BLOG PFMOD2 5.2.24
PFMOD Topics
PFMOD Sponsors
Mora Pluchino

Have you ever heard the phrase “In one ear and out the other?” I sure have, I have vivid memories of my grandmother scolding me for just that. She could never understand how when she said things to me, particularly a list of tasks to do, I could never seem to remember. Funnily enough, my grandfather’s nickname for me was “rabbit ears” because he swore I could pick up on a conversation from anywhere in close proximity so it wasn’t my hearing. Pretty conflicting and confusing, right? I had trouble processing things I heard or remembering them long enough to do them. Years of Catholic school helped to give me structure and tools to keep myself and my fun little brain organized and on task, and I ended up being able to keep up with the rest of my class. 

The older and more self-aware I got, the more I realized my brain doesn’t work the way everyone else’s does. The more I worked with kiddos with autism and ADHD, the more I realized my brain worked similarly to theirs. When I first heard the term “neurodivergent” I felt immediately like I had found the answer to a question I didn’t even know existed for myself. This was why I wasn’t the same as other people in processing all things! This is why I had to touch everything to learn about it. This is why I had to rewrite all my notes from professors instead of just being able to absorb what they said. This is why I needed mnemonics, stories, acronyms, and other little “hacks” to learn things. 

There are many different ways people can learn. The most common forms of learning consider if a person learns best through visual, aural/ auditory, reading/writing, or kinesthetic movement. Individuals can be any combination of these, which can vary as they grow through life. Someone may start out learning better kinesthetically and learn to process information better visually as they age. In our COVID era, a new format of teaching became more prevalent, bringing “at distance” learning in to save the day in many instances.

Continue reading

  1. You took Pelvic Function Level 1 and you left with more questions than answers when it comes to consent, vulnerability, chaperones, safety, and clinical decision-making about how to deal with tough client situations.
  2. Your state requires you to take an ethics class and you're looking for a new class that actually applies to your area of expertise. (The thought of taking another ethics class honestly makes you feel like you'll immediately fall asleep).
  3. You'd love to be in a conversation with a small group of like-minded professionals in pelvic health with varying levels of experience about common challenging ethical scenarios for pelvic health providers.
  4. You have a burning ethical concern that you would love help with and the ability to anonymously offer it up to a think tank of other pelvic health providers sounds like a dream. You feel icky about something and need to get it off your chest and find solutions.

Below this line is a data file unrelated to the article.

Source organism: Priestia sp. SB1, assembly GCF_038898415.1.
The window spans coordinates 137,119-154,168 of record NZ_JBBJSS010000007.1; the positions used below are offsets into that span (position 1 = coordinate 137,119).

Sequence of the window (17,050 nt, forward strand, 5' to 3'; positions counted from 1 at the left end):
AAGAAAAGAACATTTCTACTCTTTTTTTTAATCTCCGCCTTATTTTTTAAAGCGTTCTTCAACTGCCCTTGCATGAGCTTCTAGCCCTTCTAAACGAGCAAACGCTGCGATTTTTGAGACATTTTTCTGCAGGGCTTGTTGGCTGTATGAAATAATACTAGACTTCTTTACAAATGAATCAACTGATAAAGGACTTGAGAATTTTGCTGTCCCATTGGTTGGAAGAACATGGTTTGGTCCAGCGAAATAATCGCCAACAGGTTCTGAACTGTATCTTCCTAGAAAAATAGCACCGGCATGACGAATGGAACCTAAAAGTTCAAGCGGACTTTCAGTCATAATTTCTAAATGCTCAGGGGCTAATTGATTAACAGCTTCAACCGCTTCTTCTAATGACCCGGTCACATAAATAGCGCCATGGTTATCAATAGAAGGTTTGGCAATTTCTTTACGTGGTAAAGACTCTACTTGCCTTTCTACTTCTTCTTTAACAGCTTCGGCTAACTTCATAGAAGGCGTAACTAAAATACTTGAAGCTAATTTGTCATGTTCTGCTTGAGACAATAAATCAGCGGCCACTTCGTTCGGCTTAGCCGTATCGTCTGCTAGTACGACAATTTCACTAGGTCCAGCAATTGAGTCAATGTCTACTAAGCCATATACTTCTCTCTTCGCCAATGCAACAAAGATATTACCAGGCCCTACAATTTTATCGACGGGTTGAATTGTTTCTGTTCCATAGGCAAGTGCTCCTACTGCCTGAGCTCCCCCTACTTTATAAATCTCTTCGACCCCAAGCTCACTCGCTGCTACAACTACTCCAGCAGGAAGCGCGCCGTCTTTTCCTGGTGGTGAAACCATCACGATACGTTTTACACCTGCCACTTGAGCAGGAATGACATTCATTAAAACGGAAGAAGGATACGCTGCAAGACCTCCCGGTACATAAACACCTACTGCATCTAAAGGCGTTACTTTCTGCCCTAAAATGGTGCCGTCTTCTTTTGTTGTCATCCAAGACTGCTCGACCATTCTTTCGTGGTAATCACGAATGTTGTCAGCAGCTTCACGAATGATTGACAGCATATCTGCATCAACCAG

5. You're looking to learn about what ethics is, why it matters, and how to apply these concepts to your clinical practice, whether you're a newbie or veteran to the therapist life.
Bonus reason…you've met Mora as your teaching assistant, TA teaching guide, or instructor and know this class will be entertaining, interactive, and full of playful (if slightly neurodivergent) energy.

In all seriousness, Ethical Concerns for the Pelvic Health Professional is an ethics class created to fulfill your state requirements, answer your clinical practice questions on this topic, and help soothe any situations that may be causing you stress (maybe just a little, maybe a whole lot). Every time it runs, it's slightly different because although there is a structured curriculum, there is also a lot of dedicated time for applicable case study situations and group discussion of real concerns of the providers attending. Join Mora on April 20th in her next course!



Continue reading

Mora Pluchino, PT, DPT, PRPC is a Stockton University graduate with a BS in Biology (2007), and a Doctorate in Physical Therapy (2009). Mora's toolkit involves experience in a variety of areas and settings, including working with children and adults, including orthopedics, bracing, neuromuscular issues, vestibular issues, robotics training, and in 2016 she began treating Pelvic Health patients. Mora is active with Herman & Wallace as a Lead TA, faculty, member of the content team, and has written and instructs 3 of her own courses with HW including Pediatric Pelvic Floor Play Skills which is intervention-focused, and does not delve into specific pediatric diagnoses.

“I’m an expert at children’s behavior” said no experienced therapist (or parent or teacher) EVER. Working with kids is one of the most gratifying and frustrating, not to mention mystifying experiences I have ever had. What works for one child sends another into a temper tantrum. What one kid thinks is fun has another whining about how they may die of boredom. Ask the pelvic organ stuffies in my treatment what I’m talking about, they could tell you some stories!